For most projects, cathodic protection (CP) design can be performed using CP standards or existing data from literature and field feed-back. It was not the case for the particular environment of the YAMAL gas carrier terminal project, planned in Sabetta (Siberia - Federation of Russia). This particular area is located between the Kara sea and a river mouth in Yamal peninsula (Artic region). It involves very different conditions in terms of salinity, temperature, liquid/ice phases, all depending on icing/deicing seasons and on the water depth. These very specific conditions can hardly be simulated at laboratory scale and required a specific corrosion and CP study with measurements on site. The global aim of this quantitative study was to collect field data to help at defining an adapted corrosion protection system for carbon steel immerged structure (e. g. berths), and to forecast the related corrosion risks. Regarding the extreme conditions of the site, the main challenge was to design adapted arrays containing corrosion and CP sensors (to be deployed on site), to get representative quantitative data. All systems have been qualified at laboratory scale before use on field site. The deployment was successful and allowed getting actual polarization curves, and local initial corrosion data. In parallel, the stability of zinc galvanic anodes has been evaluated in this resistive environment. For both corrosion and CP data, different results have been highlighted for surface and bottom waters, and for ice & liquid phases. Modelling can now be used to assess the efficiency and select the CP system (i. e. galvanic anode or impressed current).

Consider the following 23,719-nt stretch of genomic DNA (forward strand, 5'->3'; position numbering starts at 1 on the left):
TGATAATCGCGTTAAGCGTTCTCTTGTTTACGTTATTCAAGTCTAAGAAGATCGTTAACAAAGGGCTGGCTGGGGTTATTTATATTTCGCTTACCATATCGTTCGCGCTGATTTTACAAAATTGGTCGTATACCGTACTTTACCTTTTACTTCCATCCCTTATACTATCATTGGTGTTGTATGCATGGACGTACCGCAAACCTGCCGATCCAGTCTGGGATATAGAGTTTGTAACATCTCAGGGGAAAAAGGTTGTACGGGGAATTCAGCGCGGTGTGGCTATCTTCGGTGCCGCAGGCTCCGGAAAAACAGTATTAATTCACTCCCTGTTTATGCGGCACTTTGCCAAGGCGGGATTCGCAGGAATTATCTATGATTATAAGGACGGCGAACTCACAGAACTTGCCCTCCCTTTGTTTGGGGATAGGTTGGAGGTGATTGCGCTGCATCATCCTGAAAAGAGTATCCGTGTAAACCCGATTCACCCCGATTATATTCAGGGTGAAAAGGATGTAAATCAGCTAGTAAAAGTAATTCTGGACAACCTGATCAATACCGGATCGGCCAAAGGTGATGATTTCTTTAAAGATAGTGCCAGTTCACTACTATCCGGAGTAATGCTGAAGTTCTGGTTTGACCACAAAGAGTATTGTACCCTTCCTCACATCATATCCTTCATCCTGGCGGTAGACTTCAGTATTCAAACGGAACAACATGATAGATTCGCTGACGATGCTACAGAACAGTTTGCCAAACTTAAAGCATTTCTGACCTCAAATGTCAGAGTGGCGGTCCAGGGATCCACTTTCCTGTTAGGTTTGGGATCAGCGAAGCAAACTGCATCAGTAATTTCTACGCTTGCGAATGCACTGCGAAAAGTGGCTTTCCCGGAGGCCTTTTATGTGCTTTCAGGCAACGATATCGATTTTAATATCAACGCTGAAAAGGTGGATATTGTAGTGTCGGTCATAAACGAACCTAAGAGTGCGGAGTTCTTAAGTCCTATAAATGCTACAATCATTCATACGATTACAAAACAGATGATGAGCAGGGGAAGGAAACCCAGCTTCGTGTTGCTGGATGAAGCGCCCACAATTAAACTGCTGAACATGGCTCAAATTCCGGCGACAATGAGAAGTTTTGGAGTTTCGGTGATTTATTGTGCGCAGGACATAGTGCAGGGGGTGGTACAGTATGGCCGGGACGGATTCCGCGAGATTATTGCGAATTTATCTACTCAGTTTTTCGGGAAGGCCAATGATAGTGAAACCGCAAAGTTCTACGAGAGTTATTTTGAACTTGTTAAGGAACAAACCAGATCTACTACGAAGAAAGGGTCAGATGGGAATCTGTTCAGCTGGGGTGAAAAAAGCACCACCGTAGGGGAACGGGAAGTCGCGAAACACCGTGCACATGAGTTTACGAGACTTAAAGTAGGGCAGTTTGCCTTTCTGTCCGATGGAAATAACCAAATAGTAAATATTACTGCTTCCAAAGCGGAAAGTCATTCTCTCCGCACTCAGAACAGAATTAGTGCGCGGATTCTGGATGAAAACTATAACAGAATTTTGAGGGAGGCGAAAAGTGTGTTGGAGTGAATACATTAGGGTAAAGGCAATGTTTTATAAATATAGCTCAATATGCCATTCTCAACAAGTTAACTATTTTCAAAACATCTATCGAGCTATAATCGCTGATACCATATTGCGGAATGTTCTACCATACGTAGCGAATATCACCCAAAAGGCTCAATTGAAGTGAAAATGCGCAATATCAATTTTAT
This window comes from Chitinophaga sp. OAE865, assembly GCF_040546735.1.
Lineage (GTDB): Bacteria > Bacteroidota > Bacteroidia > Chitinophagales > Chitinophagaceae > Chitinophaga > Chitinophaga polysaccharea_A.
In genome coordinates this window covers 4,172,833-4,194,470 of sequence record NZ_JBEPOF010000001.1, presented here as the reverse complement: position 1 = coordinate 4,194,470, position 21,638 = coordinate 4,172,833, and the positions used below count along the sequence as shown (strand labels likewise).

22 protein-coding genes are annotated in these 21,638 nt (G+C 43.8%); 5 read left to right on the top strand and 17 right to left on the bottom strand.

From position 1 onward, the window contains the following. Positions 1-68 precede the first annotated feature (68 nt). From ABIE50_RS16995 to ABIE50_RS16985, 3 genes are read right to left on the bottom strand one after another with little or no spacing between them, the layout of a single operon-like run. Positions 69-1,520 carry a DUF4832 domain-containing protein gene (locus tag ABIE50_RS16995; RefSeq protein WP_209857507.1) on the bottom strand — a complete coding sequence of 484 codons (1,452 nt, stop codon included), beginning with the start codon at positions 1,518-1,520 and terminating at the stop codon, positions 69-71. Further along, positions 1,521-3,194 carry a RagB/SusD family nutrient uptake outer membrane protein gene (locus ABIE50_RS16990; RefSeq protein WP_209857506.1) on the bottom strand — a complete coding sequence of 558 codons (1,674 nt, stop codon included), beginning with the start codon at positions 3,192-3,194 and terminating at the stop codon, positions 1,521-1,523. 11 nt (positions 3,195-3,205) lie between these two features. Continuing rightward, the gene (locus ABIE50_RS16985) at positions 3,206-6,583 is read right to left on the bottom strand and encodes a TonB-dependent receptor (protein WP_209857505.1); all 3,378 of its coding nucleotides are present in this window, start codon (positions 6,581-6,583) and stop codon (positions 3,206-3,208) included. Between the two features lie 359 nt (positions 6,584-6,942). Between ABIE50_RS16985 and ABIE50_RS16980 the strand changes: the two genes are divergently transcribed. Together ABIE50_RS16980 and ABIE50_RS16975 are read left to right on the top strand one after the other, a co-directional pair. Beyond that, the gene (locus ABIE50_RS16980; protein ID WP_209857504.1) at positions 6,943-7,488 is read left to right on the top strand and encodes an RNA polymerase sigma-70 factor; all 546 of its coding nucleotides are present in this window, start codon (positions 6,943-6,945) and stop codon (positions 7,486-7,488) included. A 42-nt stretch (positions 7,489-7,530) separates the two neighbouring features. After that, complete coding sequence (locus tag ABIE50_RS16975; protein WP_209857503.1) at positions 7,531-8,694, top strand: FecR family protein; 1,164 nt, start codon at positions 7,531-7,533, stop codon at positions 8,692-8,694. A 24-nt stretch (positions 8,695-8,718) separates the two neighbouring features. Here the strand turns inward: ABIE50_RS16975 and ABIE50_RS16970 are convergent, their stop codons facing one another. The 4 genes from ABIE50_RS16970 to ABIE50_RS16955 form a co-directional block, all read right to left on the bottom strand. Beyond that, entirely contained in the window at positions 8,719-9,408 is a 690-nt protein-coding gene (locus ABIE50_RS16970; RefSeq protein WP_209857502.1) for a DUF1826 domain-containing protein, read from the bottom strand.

Key words: cathodic protection, corrosion, carbon steel, gas carrier terminal berth, cold seawater, icing, field measurements, cathodic protection and corrosion sensors.